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Socialist soap opera?

How Chinese censorship ruined a popular Asian drama

Socialist soap opera?

Dylan Wang and Shen Yue in Meteor Garden (Comic Ritz International Production)

It’s been 25 years since the TV show Friends was first broadcast in America, and one of its lesser-known legacies is the large number of Chinese millennials who have learned English by watching the show. Television shows allow language learners to hear English spoken in a native accent and used in an everyday context. Storylines also help students remain engaged and teach them about American culture (for better or worse).

I decided to take on a similar task—improving my Chinese by watching a recently remade Chinese drama called Meteor Garden, available on Netflix. I turned on the Chinese subtitles (so I could pause and look up words I missed) and embarked on a 49-episode journey of will-they-won’t-they drama, fashionable oversized sweaters, product placements, and lots of actors gazing into the distance as the same four songs play in the background. 

The Meteor Garden storyline isn’t new. It was originally based on a Japanese comic book series called Boys Over Flowers and then adapted into a wildly popular Taiwanese drama renamed Meteor Garden in 2001. It spawned a sequel and remakes in Japan, South Korea, and Indonesia. In its latest iteration, Angie Chai, the producer of Taiwanese version, decided to remake the series for a mainland Chinese audience, and Meteor Garden was broadcast on Hunan TV in 2018. Despite initial excitement, viewers considered the Chinese version of the show a flop.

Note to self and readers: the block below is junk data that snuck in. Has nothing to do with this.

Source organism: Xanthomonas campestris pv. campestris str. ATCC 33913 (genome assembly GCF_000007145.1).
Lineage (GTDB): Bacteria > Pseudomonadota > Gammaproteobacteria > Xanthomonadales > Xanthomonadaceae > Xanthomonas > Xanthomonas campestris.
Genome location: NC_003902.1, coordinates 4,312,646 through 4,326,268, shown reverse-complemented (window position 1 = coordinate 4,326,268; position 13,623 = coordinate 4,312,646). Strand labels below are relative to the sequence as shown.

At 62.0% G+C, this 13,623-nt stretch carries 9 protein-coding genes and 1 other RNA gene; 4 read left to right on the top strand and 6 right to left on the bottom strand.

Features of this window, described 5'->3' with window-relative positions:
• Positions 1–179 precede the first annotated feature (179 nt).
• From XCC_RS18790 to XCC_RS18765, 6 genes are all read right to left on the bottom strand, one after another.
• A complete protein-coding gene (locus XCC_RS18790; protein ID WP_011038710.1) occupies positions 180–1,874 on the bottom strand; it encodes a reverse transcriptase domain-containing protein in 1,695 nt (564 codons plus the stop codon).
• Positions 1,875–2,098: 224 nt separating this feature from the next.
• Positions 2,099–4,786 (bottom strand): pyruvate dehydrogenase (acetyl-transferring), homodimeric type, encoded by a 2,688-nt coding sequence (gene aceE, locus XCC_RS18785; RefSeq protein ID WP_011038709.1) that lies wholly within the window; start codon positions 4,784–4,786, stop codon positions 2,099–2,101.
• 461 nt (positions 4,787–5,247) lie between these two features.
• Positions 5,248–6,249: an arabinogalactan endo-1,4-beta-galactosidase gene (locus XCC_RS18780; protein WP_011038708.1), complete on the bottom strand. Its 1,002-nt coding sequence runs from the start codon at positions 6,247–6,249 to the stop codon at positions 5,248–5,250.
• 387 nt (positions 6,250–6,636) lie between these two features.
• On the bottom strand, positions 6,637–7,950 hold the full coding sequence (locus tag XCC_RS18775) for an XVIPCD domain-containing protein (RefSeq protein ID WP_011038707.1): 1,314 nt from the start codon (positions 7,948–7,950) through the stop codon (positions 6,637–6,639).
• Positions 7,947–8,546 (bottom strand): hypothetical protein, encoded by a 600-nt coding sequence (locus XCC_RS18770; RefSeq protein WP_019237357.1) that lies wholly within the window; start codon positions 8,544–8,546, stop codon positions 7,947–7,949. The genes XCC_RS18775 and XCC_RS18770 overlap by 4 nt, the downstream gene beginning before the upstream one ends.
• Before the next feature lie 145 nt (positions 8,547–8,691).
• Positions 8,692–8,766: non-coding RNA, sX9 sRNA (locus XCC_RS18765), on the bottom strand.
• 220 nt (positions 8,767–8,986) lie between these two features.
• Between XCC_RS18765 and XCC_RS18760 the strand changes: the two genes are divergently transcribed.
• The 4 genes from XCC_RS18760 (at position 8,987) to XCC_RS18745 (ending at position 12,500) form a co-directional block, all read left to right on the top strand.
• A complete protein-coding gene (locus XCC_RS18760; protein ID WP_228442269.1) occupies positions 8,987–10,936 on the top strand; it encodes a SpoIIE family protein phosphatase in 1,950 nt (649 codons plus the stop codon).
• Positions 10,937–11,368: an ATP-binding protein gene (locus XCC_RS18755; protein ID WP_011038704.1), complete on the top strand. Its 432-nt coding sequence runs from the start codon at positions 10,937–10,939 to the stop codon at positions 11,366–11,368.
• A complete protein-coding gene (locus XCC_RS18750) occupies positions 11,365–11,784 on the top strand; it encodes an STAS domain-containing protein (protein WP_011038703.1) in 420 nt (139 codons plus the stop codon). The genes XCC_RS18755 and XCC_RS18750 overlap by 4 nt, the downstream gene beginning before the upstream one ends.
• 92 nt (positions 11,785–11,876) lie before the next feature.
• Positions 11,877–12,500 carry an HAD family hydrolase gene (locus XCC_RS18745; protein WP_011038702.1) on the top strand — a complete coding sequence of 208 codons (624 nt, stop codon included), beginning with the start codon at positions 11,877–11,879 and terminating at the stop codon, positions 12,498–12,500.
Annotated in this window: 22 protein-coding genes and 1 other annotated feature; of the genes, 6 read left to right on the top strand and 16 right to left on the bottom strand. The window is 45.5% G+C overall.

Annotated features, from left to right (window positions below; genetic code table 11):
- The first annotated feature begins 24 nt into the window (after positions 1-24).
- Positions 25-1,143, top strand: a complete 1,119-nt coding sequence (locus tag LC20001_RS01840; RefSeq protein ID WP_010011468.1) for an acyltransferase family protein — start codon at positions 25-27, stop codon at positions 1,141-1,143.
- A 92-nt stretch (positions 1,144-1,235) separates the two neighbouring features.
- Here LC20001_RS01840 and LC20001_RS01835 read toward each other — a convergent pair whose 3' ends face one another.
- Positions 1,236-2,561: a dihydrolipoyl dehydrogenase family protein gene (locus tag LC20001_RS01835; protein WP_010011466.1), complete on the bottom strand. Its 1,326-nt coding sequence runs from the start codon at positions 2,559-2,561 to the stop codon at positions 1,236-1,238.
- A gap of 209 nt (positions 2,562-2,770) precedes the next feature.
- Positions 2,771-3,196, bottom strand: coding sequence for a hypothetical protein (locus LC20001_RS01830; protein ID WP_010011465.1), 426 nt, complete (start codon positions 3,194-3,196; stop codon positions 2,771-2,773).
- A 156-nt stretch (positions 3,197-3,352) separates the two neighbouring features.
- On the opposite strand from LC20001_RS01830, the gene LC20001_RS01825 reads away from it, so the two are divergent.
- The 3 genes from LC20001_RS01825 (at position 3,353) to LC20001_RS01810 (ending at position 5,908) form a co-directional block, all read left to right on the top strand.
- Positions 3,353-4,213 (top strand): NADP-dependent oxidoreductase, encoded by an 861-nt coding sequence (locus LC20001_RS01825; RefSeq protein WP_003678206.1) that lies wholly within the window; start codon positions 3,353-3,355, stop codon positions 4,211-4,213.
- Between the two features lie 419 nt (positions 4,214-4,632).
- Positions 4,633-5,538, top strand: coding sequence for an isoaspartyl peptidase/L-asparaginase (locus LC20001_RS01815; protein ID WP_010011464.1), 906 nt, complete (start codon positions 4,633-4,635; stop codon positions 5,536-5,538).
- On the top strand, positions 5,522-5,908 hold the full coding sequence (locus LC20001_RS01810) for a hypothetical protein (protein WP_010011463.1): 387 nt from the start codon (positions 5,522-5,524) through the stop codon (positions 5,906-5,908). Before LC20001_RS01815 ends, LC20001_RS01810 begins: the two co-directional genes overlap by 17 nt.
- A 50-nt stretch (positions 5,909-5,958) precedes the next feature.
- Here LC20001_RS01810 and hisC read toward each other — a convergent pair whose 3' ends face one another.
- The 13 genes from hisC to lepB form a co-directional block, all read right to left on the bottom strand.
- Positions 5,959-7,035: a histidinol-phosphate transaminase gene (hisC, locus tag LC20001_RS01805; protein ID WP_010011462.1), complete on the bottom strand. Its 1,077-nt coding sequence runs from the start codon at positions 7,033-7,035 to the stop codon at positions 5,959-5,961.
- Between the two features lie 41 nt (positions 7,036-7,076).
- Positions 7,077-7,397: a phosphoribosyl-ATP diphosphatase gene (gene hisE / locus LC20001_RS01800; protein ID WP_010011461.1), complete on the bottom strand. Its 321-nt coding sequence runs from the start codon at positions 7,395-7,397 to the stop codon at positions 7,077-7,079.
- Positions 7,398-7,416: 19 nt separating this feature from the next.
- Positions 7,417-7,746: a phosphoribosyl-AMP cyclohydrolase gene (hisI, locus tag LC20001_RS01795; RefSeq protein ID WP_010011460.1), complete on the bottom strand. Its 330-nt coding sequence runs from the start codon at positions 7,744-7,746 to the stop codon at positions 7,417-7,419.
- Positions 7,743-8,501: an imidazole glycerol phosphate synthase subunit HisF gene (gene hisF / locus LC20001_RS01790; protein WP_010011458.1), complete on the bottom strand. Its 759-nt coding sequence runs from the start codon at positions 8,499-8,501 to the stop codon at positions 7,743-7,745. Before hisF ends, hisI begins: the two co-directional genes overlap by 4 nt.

The story follows Dong Shancai, a girl from a poor family who is accepted into an elite university and bumps up against “F4,” a group of four extremely wealthy, attractive, and popular boys. With Shancai’s spunk and outspokenness, the leader of the F4, Dao Mingsi, falls for her. The rest of the series explores whether she returns his affection and how the couple can bridge their two different social backgrounds.

Having never seen the raved-about original, I found the series cheesy. But gradually I became invested in the characters. Yes, there were times when I fast-forwarded through endless flashbacks, rolled my eyes at the clichéd soap opera situations (kidnappings, fake kidnappings, a surprise wedding, a near-death by snowstorm), or cringed at unconvincing acting. Yes, the series dragged on too long and needed editing. Product placements throughout the series turned into full-on commercials for mobile games, lemon-flavored drinks, shampoo, and makeup.

But the characters held enough charm and chemistry to keep me engaged. I’ll admit that once I even cried. As I watched, I wondered: Who would Shancai choose, hot-tempered Mingsi or the sweet and thoughtful Hua Zelei? How could Shancai win over Mingsi’s conniving mother, who wanted her son to marry a wealthy businessman’s daughter in order to save the family’s hotel conglomerate? 

At the end of the day, who could resist a story of the power of love to transform selfish people?